Expert Systems in Decision Support

R.B.Jones, 82/11/1


In discussing the exploitation of expert system it is not easy to find a happy medium between an unrealistic overassessment of the possibilities and an unduly conservative approach which more or less misses the point. I believe that most of the ideas I have presented are necessary and possible rather than utopian and unrealistic. Where my suggestions go beyond the capabilities of existing expert systems they do so in pursuit of a distributed expert capability fully integrated with more conventional networked information processing facilities. This is inevitably a problem area which will be of greater interest to commercial than to academic institutions, or at least, which only becomes of interest as expert systems become commercially viable products.

I conclude with a handful of what I consider to be key ideas, a cautionary note, and a heartfelt plea.

Enable algorithmic techniques to be mixed with deductive techniques and don't write a set of rules where a subroutine can be supplied, (appropriate technology)
Enable full access to system resources to be obtained through expert systems (qua intelligent interfaces).
Support distributed knowledge bases.

To these I add my cautionary note:

iv) Chose your applications carefully.

There really are a lot of problems which expert systems will not be able to handle for us for a long time. In particular, still, anything that really requires intelligence. Some guidelines can be laid down for the shcrt term. Amng them I suggest:

Don't expect an expert system to solve problems which your best available human expert can't solve. You might be lucky, but you probably won't be. Someday they may be able to beat us but not yet.
A careful systems analysis is essential, in particular a breakdown of all the information which a human being needs to solve the problem. The expert system won't be able to solve the problem unless it has access to all the same information.
Watch out for some of the intractable problem areas. A relevant one for ICL is understanding programs. If your problem requires you to look at a program listing and understand what it's doing then you're unlikely to get an expert system to solve it for you this century. If you can go about solving your problem in a reasonably systematic way, with maybe a few judgements of a woolly nature that you wouldn't know how to program, then you may be O,K. with an expert systen, but if you have to pace up and down till your brain aches awaiting inspiration, then the problem is all yours. And of course, if the main problems are human problems, persuading people, or understanding them, then there is no hcpe.
And finally for my plea.

The most impressive thing about the Japanese fifth generation report is neither their ambitious objectives, nor the techniques they propose for attaining then. It is the appearance of a substantial collection of papers all working in a well co-ordinated way towards the same overall objective. One is immediately made avare of the fragmentary nature of western research.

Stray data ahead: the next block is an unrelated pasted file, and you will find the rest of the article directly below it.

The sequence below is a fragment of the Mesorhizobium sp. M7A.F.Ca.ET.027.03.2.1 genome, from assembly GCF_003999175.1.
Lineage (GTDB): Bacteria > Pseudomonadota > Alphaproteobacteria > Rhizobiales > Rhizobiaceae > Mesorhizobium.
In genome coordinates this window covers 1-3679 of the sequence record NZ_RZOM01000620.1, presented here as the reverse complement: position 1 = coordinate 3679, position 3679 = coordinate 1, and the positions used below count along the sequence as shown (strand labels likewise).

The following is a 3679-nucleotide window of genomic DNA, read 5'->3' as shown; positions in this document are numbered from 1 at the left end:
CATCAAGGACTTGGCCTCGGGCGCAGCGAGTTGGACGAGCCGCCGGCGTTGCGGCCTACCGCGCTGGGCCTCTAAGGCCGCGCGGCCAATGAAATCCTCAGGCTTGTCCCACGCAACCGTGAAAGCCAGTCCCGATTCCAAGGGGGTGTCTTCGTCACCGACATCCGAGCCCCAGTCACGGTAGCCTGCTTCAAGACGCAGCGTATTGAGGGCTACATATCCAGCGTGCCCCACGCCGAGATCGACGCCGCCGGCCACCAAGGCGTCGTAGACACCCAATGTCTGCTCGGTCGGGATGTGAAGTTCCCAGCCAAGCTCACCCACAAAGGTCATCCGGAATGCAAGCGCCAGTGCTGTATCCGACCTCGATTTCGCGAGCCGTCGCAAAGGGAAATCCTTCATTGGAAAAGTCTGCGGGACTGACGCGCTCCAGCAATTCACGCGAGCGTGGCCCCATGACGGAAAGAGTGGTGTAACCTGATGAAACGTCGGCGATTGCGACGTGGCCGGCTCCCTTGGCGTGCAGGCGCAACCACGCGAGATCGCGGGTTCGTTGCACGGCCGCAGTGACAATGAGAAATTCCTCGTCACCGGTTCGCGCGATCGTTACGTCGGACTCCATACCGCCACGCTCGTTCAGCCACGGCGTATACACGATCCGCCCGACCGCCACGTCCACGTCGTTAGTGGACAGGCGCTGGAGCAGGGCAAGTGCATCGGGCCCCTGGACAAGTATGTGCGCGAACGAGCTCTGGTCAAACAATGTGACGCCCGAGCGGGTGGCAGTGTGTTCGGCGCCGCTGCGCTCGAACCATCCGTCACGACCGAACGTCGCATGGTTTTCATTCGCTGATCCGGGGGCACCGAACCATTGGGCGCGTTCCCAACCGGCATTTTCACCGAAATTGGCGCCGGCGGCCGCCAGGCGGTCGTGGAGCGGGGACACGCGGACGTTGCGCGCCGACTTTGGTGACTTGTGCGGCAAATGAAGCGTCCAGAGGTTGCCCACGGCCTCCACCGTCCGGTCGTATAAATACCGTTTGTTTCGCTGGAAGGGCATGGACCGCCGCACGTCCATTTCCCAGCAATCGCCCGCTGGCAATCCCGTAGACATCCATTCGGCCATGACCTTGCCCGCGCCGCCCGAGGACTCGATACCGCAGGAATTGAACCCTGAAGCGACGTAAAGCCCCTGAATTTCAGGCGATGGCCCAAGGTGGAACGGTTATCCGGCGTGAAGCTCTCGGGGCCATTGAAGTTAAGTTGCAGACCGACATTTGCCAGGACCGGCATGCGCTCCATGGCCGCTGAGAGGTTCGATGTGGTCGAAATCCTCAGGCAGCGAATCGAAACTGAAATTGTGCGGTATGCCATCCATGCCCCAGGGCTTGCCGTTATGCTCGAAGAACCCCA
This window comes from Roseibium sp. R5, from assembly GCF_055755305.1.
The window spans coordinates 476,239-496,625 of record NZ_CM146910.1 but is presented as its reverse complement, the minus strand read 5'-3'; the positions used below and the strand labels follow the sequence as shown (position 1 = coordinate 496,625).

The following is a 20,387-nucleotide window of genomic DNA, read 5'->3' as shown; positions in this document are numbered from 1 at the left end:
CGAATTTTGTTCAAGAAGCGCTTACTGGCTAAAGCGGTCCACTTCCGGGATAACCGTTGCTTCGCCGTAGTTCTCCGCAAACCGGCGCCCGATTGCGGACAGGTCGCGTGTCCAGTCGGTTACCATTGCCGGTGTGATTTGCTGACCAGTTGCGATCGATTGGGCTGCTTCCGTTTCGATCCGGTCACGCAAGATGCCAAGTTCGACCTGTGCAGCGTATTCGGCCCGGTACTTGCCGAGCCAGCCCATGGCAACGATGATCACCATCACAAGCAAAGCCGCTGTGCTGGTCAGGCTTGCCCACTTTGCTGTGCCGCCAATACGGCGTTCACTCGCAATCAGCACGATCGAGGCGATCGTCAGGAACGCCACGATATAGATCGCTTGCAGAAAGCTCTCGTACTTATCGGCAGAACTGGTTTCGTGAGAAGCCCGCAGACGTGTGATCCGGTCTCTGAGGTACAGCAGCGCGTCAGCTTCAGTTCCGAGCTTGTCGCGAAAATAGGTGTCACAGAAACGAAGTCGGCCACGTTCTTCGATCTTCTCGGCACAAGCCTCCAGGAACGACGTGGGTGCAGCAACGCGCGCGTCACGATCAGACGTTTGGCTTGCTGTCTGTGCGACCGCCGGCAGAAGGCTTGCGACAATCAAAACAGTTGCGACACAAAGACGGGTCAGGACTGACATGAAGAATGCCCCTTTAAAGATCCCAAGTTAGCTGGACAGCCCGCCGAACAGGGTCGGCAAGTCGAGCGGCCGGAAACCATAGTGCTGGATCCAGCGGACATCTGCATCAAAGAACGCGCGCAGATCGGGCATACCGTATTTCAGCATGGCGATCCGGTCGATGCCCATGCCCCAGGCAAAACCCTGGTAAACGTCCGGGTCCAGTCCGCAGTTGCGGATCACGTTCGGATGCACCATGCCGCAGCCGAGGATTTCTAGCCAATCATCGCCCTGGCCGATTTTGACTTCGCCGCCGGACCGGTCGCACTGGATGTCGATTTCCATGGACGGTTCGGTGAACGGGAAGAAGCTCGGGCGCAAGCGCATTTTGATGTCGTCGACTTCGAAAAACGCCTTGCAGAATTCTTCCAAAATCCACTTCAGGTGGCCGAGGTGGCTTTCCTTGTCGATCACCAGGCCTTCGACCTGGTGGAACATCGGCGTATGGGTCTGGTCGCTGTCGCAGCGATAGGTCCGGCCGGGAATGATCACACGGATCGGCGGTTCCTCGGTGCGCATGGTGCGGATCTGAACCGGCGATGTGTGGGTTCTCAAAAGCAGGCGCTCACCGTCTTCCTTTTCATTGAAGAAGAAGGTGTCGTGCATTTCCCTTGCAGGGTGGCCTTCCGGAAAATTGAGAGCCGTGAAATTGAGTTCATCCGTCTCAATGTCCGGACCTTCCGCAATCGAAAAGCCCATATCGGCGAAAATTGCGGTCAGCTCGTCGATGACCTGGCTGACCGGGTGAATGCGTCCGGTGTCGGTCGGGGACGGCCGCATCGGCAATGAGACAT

By contrast, the Alvey Report, which is more or less Britain's answer to the 'fifth generation' seems a despondent half hearted venture. It explicitly doubts that British Industry will collaborate without being given financial inducements to do so, and even though proposing that government funds be applied to secure this essential collaboration, the proposals comes across as being, by constrast, rather fragmentary.

Notwithstanding the lack of any co-ordinated assault by British Industry there remains a real possibility that ICL, with some collaboration with other companies, could make good progress by itself. To be successful in this ICL needs to mobilise all its best creative talents throughout the company. This should not be viewed as a few new isolated product developments, it is rather, a new approach to the relationship between man and machine which should leave few products untouched.

ICL sells products to meet the information processing requirements of its customers, and in doing so its main activities are themselves processing information. Expert systems techniques are the last element in the jigsaw which provides an information processing facility capable of handling all an organisations information processing requirements with a mininum number of staff dedicated to computerese. They offer not only a new direction for our products, but also a means of substantially improving our own 'information productivity".

To achieve all these wonderful things, it really is quite essential that we all work together, and the most important element in working together is good communications. Notwithstanding the requirements of security, we cannot produce an integrated set of products if we do not know to what goal we are aiming, and we will not lead in the technology of the fifth generation if the parts of the company working on expert systems do not talk to each other or to anyone else.

issue 1/43

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